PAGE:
MESSENGER’s “brain” is its Integrated Electronics Module (IEM), a space- and weight-saving device that combines the spacecraft’s core avionics into a single box. The spacecraft carries a pair of identical IEMs for backup purposes; both house a 25-megahertz (MHz) main processor and 10-MHz fault protection processor. All four are radiation-hardened RAD6000 processors, based on predecessors of the PowerPC chip found in some models of home computers. The computers, slow by current home-computer standards, are state of the art for the radiation tolerance required on the MESSENGER mission.
Programmed to monitor the condition of MESSENGER’s key systems, both fault protection processors are turned on at all times and protect the spacecraft by turning off components and/or switching to backup components when necessary. The main processor runs the Command and Data Handling software for data transfer and file storage, as well as the Guidance and Control software used to navigate and point the spacecraft. Each IEM also includes a solid-state data recorder, power converters, and the interfaces between the processors and MESSENGER’s instruments and systems.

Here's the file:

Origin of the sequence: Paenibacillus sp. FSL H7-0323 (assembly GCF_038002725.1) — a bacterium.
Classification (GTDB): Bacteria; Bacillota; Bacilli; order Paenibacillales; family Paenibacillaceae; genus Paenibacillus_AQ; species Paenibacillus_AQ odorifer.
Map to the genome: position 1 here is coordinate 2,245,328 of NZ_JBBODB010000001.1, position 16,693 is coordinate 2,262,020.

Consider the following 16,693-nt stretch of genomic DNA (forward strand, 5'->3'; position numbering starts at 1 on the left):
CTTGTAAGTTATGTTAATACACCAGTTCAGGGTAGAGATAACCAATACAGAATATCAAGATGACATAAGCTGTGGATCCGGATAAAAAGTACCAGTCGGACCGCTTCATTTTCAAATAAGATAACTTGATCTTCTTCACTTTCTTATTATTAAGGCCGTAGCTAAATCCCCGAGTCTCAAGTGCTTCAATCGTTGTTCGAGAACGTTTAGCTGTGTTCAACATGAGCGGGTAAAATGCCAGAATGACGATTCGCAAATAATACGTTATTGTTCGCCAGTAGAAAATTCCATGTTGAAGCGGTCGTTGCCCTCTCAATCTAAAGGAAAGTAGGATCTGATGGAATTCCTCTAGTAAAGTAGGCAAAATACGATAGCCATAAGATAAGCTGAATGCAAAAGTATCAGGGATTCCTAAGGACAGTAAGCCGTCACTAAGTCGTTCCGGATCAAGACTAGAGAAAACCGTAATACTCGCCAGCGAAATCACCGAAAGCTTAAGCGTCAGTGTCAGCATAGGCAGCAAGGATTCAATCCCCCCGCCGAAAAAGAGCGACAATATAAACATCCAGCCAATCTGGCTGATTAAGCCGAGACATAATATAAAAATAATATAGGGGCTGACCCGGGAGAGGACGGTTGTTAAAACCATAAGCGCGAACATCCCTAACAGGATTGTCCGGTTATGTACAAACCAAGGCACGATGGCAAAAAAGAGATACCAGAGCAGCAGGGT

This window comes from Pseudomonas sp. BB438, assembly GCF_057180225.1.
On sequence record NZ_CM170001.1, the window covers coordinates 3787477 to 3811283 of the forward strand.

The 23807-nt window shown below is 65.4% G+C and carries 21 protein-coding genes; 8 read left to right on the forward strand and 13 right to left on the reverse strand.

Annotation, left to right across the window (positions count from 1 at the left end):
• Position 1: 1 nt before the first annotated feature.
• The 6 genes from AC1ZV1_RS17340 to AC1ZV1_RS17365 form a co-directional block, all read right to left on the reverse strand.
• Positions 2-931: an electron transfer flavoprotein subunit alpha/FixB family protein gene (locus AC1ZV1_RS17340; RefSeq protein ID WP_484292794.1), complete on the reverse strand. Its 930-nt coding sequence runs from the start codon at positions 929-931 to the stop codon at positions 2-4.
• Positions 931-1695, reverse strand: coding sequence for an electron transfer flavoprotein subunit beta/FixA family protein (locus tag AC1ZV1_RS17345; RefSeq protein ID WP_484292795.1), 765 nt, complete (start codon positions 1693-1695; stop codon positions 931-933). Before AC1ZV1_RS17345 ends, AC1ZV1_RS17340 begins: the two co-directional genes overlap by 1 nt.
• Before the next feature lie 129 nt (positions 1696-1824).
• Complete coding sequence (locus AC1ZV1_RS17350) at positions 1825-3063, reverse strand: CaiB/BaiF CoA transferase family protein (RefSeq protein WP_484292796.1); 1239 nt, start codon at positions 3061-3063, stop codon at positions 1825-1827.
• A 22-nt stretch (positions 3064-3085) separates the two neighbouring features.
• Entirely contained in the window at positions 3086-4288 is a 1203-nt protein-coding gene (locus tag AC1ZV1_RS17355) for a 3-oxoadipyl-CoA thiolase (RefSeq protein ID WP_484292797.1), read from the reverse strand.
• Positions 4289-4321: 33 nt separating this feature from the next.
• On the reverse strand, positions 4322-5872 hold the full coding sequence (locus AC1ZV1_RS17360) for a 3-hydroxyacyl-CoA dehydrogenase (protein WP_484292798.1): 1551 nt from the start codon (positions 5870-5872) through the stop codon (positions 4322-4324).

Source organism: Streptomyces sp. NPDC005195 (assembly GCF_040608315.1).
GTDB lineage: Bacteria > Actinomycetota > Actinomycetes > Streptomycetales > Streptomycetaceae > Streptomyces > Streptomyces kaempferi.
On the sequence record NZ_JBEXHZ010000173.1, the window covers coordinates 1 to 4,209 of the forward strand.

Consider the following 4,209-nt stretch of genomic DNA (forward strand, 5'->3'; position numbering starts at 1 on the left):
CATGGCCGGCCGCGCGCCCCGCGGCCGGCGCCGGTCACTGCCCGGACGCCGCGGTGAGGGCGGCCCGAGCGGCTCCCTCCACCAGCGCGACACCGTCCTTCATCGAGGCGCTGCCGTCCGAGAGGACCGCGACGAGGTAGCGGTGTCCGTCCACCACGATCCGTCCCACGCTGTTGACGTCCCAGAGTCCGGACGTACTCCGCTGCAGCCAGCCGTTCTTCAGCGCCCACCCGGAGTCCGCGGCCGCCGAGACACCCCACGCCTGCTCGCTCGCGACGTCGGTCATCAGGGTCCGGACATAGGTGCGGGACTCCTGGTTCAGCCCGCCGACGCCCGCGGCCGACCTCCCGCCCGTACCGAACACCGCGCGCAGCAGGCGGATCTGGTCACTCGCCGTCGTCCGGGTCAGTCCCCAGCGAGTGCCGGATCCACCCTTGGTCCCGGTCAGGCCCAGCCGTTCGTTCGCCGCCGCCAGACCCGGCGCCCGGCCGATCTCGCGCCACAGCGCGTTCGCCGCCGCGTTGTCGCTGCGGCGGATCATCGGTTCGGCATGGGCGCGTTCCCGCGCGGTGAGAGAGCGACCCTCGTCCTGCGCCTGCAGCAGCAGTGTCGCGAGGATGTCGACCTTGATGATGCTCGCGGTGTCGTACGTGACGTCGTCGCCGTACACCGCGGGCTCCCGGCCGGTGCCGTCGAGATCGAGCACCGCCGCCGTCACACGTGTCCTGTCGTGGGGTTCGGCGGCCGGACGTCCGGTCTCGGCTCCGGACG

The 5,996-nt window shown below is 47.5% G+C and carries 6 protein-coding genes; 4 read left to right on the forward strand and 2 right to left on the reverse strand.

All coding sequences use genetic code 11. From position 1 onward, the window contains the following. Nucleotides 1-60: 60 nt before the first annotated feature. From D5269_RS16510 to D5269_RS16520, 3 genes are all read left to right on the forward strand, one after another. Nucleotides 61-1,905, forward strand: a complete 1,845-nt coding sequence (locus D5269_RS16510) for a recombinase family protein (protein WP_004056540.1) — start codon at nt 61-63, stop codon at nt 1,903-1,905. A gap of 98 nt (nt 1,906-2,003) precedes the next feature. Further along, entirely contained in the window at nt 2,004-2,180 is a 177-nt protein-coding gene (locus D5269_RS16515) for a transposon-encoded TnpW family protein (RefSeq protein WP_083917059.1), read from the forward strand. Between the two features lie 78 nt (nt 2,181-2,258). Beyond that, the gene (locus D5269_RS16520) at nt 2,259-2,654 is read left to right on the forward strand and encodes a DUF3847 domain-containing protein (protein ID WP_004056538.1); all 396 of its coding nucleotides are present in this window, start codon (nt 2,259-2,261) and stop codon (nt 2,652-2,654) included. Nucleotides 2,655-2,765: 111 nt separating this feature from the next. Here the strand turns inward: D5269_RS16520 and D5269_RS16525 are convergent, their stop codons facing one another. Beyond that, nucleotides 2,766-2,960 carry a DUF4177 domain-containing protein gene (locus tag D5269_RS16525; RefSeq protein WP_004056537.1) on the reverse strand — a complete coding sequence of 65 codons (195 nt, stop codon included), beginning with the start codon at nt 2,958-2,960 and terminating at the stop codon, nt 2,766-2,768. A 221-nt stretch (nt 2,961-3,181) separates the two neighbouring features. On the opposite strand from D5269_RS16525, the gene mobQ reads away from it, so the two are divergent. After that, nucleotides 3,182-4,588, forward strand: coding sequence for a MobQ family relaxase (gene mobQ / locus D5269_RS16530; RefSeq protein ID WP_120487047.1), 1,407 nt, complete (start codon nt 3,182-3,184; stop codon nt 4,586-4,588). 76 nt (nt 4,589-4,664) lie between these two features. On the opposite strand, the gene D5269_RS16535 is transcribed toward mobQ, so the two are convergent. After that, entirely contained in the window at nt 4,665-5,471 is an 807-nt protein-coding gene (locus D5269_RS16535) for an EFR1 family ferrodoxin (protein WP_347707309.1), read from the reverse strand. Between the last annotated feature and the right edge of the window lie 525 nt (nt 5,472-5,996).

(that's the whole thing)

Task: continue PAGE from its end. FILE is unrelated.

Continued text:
Intricate flight software guides MESSENGER’s Command and Data Handling system. MESSENGER receives operating commands from Earth and can perform them in real time or store them for later execution. Some of MESSENGER’s frequent, critical operations (such as propulsive maneuvers) are programmed into the flight computer’s memory and timed to run automatically.
For data, MESSENGER carries two solid-state recorders (one backup) able to store up to 1 gigabyte each. Its main processor collects, compresses, and stores images and other data from MESSENGER’s instruments onto the recorder; the software sorts the data into files similar to how files are stored on a PC. The main processor selects the files with highest priority to transmit to Earth, or mission operators can download data files in any order the team chooses.
Antenna signal strength (and downlink rate) varies with spacecraft-Earth distance and ground-station antenna size. While orbiting Mercury MESSENGER will store most of its data when it’s farther from Earth, typically sending only information on its condition and the highest-priority images and measurements during regular eight-hour contacts through NASA’s Deep Space Network. The spacecraft will send most of the recorded data when Mercury’s path around the Sun brings it closer to Earth.